What the Apostle John does in both his gospel and in his letters is that he takes a “love for God” and a “trust in Christ” and treats them as one and the same way of salvation. Here’s another example: look at 1 John 5:3–4.  V. 3 tells us “This is love for God, to obey his commandments. And his commandments are not burdensome.” In other words, it is our love for God that overcomes the obstacles of disobedience and which makes the commandments of God a joy, not a burden. But now look at verse 4. Here he says the same thing, but speaks of faith instead of love. “For everyone born of God overcomes the world. This is the victory that has overcome the world, even our faith.” Note here that it is faith that overcomes the world — it is faith that conquers disobedience and renders the commandments of God a joy, rather than a burden. So again John connects the dots between a true saving faith in Christ and an obedient love for God.

The path of victory that overcomes the world and leads to eternal life is the one path of faith toward Christ and of love for God. Saving faith is part of love for God and love for God is part of saving faith. There are not two ways to heaven. There is one narrow way — the way of faith which loves God, and the way of love which trusts God.

But it’s not only John who writes this way. Think about what the Apostle Paul would write about who should inherit God’s promises of eternal life. You expect him to say. “Those who have faith in Christ,” right? And while that is true, consider what else he writes:

Rom. 8:28 “We know that in all things God works for good for those who love Him.”

1 Cor. 2:9 “No eye has seen, no ear has heard, no mind has conceived, what God has prepared for those who love him.”

1 Cor. 16:22 “If anyone does not love the Lord, a curse be upon him.”

2 Tim. 4:8“The crown of righteousness, which the Lord…will award…to all who have loved His appearance.”

James teaches us the same thing:

James 1:12 “Blessed is the man who perseveres under trial…he will receive the crown of life that God has promised to those who love Him.”

James 2:5 “Has not God chosen those who are poor in the world to be rich in faith and to inherit the kingdom he promised those who love him?”

So you can see what John is trying to tell us in 1 John 2:17. He is showing us that loving the Father and freeing ourselves from the love of the world is not optional. It is not icing on the cake of our saving faith. Rather, loving God, in joyful obedience, is a matter of eternal life. It is vital that if you say you have saving faith in Christ, that you also are experiencing love for God in your heart. Isn’t this the first and greatest commandment? “Love the Lord your God with all your heart and with all your soul and with all your might.” (Matt. 22:36-40)

So I ask you: Does your faith in Jesus Christ correspond to your love for God the Father?

But What If You Don’t Feel Much Love for God?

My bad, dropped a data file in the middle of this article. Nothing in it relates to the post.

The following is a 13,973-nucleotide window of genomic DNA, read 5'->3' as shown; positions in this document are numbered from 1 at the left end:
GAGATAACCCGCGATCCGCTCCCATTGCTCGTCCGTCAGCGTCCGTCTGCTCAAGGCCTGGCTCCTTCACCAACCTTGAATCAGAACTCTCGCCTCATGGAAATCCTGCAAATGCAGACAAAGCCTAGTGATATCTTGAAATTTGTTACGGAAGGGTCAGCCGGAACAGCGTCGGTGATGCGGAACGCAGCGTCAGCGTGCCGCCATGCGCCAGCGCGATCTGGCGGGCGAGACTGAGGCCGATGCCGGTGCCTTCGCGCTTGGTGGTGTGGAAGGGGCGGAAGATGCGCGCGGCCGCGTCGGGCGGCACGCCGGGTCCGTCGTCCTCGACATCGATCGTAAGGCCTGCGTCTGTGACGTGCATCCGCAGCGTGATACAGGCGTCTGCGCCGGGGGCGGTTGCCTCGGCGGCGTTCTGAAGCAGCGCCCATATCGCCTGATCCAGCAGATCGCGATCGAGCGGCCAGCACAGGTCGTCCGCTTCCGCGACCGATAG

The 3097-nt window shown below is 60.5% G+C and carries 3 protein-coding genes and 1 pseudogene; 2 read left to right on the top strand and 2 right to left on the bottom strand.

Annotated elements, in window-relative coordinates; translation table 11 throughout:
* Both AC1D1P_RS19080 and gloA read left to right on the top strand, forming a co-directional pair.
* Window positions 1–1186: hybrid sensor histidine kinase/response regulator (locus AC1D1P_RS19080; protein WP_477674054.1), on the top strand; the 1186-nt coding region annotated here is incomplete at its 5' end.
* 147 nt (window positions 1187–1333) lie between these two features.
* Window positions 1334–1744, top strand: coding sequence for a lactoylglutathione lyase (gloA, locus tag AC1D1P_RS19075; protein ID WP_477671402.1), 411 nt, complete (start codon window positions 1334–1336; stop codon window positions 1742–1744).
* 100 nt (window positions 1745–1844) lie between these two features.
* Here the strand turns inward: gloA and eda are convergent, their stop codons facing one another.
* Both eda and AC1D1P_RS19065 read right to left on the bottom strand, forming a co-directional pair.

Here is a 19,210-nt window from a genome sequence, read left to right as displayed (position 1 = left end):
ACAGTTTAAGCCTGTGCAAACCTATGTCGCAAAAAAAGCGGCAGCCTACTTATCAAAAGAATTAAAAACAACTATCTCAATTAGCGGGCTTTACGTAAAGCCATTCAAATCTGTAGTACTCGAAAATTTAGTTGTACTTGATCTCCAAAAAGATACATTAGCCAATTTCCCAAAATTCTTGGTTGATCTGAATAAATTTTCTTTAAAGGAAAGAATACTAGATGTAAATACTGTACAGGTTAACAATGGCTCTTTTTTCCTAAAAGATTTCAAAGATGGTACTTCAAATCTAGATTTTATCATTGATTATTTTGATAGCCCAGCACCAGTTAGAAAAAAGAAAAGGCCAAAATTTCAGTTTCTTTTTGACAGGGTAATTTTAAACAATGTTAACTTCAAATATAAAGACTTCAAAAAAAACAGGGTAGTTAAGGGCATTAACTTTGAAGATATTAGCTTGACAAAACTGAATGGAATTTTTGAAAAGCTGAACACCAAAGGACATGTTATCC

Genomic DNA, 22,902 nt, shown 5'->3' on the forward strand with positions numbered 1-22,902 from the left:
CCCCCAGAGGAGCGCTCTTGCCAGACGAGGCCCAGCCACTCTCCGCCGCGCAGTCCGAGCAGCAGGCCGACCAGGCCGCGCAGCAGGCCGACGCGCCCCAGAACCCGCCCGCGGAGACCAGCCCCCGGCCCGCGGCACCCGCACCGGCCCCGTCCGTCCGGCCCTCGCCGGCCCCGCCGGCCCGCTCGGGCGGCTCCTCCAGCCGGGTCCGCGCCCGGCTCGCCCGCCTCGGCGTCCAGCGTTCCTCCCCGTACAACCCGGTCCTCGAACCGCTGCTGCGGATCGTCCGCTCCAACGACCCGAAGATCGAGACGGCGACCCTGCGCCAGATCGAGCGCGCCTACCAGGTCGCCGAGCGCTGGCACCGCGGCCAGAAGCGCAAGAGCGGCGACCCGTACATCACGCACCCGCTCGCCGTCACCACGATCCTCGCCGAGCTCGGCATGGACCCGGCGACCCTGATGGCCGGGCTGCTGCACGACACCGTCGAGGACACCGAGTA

If you are thinking/ feeling that way, there are two possible reasons for that.

  1. You Are Not Born Again.

You may have been baptized; you may be a church member; and you may read your Bible and pray every day – but none of those things guarantees that you are saved by Christ. Think about the parable of the sower and the four different soils. Think about all the warnings that Jesus gave in His parables about the hypocrites and false believers.     So it could be that your religion is all outward, and that you have never really experienced the transforming love of God.

If that describes you, then you need to seek the Lord in his Word. You need to cry out to Christ that he would open your eyes to know the Father. You should plead with God to take out your heart of stone and to give you a heart of flesh, that you might love God with all your heart and all your soul. Forsake your sins. Devote yourself to seeking Him, until Christ fills you heart with His love; until Christ becomes irresistibly attractive to you, and you fall in worship and love before him.

  1. Your Love Has Grown Cold.

The other possibility is that you have been born again, but your love for God has grown cold. You’ve tasted what it means to have a heart for God. You can recall how once you felt that knowing him was better than anything the world could offer. But this morning it feels sadly cold in your heart. The prescription for this disease is really the same as the prescription for seeking new birth in the first place. The same Spirit that creates new life also nourishes new life. The same Word that ignites the fire of love also rekindles love. The same Christ who once brought you out of darkness into his marvelous light can again flood your soul with His glory! So yield yourself to the Holy Spirit. Immerse yourself in the Word of God. Cry out to Christ for a new vision of the glory of his grace. Don’t be content with being lukewarm. Pursue a new passion for Christ. And take a deep look at how a love for the world is robbing you of a robust love for God.

 Remember: anything in this world that is not God can rob your heart of the love of God. Anything that is not God can draw your heart away from God. And so whatever state you are in – even if you are full of God’s love this morning — let this warning about the love for the world stir you up to count everything as rubbish compared to the surpassing value of knowing Christ (Phil. 3:8)

Finally, as we saw last Sunday, let us hold fast to the Psalmist’s declaration in Ps. 73:25: “Whom have I in heaven but you? And there is nothing upon earth that I desire besides you.”

Let us desire nothing but God, possess nothing but God, and pursue nothing but God, so that our saving faith in Jesus Christ is matched by a joyous and obedient love for God. To Him be the glory forever!